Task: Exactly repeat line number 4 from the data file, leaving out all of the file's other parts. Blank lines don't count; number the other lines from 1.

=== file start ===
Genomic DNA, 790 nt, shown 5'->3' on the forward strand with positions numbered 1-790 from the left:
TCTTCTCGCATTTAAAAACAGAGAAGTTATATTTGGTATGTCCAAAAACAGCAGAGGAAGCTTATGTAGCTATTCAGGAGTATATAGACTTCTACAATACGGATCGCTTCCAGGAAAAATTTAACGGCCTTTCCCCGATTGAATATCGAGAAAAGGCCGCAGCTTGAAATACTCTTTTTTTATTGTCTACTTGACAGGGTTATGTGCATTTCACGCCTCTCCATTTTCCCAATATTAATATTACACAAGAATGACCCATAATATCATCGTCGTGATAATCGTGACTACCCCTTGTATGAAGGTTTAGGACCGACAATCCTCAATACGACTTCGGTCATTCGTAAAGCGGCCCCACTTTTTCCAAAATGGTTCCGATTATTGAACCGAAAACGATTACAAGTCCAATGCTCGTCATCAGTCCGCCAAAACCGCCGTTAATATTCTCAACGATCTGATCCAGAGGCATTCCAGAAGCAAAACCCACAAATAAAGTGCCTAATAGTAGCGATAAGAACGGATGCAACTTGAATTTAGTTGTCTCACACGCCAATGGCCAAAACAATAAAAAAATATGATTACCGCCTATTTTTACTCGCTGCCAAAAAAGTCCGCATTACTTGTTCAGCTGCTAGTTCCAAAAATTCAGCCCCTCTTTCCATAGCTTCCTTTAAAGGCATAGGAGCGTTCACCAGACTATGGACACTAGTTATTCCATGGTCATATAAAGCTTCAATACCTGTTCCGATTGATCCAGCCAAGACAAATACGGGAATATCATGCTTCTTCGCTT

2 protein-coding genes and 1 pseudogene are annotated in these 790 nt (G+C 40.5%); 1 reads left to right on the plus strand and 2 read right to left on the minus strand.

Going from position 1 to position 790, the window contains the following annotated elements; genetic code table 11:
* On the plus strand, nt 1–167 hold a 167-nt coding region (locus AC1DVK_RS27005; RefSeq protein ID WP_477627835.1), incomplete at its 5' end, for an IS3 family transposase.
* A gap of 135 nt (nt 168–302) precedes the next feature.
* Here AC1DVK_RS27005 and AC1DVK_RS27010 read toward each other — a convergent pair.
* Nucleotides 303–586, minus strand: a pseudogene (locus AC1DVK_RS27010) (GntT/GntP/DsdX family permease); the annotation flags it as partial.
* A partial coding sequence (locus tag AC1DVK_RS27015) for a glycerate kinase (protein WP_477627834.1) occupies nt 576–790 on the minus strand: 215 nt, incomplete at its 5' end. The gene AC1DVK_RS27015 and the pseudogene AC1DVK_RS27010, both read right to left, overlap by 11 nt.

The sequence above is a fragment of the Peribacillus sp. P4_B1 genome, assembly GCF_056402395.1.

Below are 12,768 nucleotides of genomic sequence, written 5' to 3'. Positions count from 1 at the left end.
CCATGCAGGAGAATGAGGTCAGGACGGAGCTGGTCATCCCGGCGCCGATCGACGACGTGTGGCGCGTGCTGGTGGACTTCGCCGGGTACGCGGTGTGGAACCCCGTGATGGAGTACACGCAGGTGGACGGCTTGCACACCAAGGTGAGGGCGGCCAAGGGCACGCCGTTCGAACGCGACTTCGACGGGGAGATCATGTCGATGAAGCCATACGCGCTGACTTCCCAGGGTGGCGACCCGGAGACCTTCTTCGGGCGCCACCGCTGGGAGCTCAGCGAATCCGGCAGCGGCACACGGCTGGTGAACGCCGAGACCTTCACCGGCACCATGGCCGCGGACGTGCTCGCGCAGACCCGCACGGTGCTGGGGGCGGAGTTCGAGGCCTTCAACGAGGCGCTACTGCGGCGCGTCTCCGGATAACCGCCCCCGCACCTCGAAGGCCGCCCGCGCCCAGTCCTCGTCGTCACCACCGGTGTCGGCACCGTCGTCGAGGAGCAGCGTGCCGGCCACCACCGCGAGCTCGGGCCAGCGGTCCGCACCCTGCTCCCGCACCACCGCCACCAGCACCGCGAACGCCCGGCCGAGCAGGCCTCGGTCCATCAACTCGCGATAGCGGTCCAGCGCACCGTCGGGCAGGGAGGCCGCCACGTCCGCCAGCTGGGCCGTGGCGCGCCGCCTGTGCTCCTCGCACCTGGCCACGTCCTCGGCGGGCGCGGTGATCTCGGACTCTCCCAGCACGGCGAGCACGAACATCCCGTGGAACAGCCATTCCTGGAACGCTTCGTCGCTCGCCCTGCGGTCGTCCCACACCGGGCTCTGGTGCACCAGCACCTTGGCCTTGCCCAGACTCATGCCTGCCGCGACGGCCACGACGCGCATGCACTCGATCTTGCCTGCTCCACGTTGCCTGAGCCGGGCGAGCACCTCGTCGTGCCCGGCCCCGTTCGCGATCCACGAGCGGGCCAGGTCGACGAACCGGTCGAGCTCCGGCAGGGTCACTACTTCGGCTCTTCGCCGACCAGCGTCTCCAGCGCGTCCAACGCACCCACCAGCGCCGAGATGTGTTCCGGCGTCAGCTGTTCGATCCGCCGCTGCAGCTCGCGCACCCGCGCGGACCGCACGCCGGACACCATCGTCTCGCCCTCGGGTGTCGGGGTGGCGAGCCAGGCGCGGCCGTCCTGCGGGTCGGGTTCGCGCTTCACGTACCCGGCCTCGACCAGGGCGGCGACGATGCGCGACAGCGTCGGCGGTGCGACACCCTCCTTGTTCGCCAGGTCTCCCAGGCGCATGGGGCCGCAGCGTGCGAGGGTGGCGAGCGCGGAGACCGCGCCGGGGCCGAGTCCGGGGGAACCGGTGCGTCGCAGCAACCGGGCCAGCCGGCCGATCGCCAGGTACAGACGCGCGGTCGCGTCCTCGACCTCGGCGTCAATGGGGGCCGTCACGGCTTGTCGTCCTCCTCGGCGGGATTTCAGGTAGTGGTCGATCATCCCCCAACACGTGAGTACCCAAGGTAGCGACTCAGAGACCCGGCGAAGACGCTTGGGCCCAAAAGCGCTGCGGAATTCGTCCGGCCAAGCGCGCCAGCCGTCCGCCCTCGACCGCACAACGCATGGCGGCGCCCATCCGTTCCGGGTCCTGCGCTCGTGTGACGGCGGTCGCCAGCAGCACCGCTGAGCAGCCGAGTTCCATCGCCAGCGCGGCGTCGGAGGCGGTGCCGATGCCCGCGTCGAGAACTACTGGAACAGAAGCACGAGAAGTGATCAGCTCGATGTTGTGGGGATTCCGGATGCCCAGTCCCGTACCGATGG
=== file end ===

Going from position 1 to position 790, the window contains the following annotated elements; genetic code table 11: